Festival dancers stand out
FLASHY dresses and catchy Indian drumbeats in a three- hour non- stop Bollywood performance mesmerised the crowd at the Townsville Cultural Festival last night.
The performance which involved more than 200 performers was one of scores of activities at the five- day festival which started on Wednesday.
Festival executive director Dr Farvardin Daliri said the popularity of Bollywood drew a large audience to the show.
But some of the best acts were yet to come, he said.
Australian country music singer and daughter of Slim Dusty Anne Kirkpatrick will take to the stage tonight. Before the show an indigenous ceremony will welcome her to Townsville.
She’ll perform some of her songs – and others made famous by her father – before another ceremony to thank the community and sponsors for supporting the festival.
Afghanistan refugee Shirin Rasuli will speak before former diplomat Iain Campbell Smith, also known as Fred Smith, takes the stage. Mr Daliri said Ms Rasuli was expected to thank Australian Defence Force personnel in Townsville for freeing her country from the Taliban. The singer is also operating a food stall – one of 27 – at the festival and is selling kebabs.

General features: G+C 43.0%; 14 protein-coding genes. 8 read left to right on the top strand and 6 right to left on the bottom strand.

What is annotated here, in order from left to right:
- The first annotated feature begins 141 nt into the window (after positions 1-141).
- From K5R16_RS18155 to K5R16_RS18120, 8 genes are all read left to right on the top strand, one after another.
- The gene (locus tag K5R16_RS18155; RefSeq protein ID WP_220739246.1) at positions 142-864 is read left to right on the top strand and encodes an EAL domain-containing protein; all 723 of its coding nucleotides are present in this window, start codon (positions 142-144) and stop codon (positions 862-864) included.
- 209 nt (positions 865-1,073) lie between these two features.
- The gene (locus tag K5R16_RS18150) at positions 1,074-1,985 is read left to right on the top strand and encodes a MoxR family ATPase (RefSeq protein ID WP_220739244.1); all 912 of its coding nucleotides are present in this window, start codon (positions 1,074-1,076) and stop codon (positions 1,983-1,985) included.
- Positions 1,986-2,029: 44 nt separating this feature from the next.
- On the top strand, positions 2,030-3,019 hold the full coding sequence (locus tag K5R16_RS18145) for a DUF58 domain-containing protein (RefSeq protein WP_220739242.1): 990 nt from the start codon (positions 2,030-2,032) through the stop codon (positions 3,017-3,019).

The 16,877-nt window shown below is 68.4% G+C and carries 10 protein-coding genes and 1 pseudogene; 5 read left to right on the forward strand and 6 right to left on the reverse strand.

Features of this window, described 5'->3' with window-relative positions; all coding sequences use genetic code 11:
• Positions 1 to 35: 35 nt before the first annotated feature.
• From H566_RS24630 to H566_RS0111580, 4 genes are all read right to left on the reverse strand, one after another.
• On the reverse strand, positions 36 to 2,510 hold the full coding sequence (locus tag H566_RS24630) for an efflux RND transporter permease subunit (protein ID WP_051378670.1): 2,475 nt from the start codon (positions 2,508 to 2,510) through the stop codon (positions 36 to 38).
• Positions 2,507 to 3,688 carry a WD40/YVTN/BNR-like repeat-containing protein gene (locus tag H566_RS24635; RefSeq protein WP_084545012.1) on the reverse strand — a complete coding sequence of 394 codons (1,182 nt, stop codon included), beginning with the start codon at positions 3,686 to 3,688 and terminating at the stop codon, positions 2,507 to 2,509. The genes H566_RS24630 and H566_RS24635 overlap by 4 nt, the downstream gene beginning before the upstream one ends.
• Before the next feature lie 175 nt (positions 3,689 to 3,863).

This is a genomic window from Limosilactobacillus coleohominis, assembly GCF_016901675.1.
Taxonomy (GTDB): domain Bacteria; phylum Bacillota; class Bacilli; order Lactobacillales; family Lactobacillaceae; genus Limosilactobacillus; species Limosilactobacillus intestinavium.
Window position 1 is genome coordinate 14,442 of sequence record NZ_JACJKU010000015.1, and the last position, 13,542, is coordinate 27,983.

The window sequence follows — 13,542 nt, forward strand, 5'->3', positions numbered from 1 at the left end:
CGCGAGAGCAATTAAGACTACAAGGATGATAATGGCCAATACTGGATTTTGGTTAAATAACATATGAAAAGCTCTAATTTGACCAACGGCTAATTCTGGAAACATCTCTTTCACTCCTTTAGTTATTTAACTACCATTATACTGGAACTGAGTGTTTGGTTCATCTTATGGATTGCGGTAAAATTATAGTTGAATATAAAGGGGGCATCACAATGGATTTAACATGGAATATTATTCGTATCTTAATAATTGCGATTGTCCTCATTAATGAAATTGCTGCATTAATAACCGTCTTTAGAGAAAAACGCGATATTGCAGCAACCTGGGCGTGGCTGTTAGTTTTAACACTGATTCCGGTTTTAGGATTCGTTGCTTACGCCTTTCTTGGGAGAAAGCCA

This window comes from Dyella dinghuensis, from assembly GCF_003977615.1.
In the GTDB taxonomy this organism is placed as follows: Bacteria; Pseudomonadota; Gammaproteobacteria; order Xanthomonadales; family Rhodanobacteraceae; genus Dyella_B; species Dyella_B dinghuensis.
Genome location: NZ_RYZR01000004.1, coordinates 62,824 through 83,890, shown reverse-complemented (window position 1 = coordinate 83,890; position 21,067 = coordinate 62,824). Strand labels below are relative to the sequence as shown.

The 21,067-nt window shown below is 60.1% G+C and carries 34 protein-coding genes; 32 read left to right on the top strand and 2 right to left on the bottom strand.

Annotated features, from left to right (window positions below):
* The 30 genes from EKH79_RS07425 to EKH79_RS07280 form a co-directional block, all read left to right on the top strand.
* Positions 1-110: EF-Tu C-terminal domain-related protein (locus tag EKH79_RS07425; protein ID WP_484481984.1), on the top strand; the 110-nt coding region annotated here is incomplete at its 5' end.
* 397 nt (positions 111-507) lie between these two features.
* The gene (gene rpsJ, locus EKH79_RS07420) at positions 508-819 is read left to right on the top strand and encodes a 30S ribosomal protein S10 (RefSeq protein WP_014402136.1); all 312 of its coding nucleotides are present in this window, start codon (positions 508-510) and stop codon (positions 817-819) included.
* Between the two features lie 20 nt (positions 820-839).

Dr Daliri said there was a strong Papua New Guinean presence at this year’s festival.
“They’ve come to the festival in numbers, many for the first time,” he said.
“This is the point of the festival to build bridges with the Townsville community which is one of their ( PNG) closest points of reference in terms of the relationship with Australia.”
HIGH FLYER: Jordan Maniot, one of the Manus Dancers who will perform at the Townsville Cultural Festival.